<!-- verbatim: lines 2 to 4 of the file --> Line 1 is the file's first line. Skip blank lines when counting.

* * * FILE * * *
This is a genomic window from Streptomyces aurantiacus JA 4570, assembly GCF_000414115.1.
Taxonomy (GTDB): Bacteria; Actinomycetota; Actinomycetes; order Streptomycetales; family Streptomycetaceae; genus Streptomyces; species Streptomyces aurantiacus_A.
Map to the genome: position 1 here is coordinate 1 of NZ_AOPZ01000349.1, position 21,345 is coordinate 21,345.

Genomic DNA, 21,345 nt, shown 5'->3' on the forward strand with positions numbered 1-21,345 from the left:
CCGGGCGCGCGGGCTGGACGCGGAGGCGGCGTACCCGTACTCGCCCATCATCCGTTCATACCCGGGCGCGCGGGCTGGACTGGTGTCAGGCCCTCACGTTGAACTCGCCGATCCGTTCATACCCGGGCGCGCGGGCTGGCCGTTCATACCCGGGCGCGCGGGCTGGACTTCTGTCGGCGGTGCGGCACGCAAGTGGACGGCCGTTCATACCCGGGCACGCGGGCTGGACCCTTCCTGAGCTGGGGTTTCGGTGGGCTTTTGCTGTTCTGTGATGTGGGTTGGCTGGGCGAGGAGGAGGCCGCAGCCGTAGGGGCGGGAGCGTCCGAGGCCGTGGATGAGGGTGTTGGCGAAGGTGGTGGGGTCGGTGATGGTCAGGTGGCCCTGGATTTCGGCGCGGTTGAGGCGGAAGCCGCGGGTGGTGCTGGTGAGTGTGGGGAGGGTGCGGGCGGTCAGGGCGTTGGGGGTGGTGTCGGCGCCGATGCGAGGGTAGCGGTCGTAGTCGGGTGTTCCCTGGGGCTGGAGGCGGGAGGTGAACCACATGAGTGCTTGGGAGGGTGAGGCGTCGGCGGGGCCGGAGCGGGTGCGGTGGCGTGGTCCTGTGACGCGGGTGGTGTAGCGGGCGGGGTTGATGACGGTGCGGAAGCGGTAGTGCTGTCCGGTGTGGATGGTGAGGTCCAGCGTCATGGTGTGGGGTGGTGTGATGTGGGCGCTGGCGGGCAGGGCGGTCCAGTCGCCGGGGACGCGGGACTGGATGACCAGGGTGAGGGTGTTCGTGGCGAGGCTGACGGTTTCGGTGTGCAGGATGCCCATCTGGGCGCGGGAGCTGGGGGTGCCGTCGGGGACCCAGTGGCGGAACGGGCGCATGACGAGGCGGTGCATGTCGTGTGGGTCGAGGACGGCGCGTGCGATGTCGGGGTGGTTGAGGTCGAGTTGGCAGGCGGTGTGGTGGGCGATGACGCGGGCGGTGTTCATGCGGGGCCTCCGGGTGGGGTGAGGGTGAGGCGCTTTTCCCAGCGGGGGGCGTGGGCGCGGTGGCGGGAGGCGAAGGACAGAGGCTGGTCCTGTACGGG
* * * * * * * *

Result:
Taxonomy (GTDB): Bacteria; Actinomycetota; Actinomycetes; order Streptomycetales; family Streptomycetaceae; genus Streptomyces; species Streptomyces aurantiacus_A.
Map to the genome: position 1 here is coordinate 1 of NZ_AOPZ01000349.1, position 21,345 is coordinate 21,345.

Genomic DNA, 21,345 nt, shown 5'->3' on the forward strand with positions numbered 1-21,345 from the left: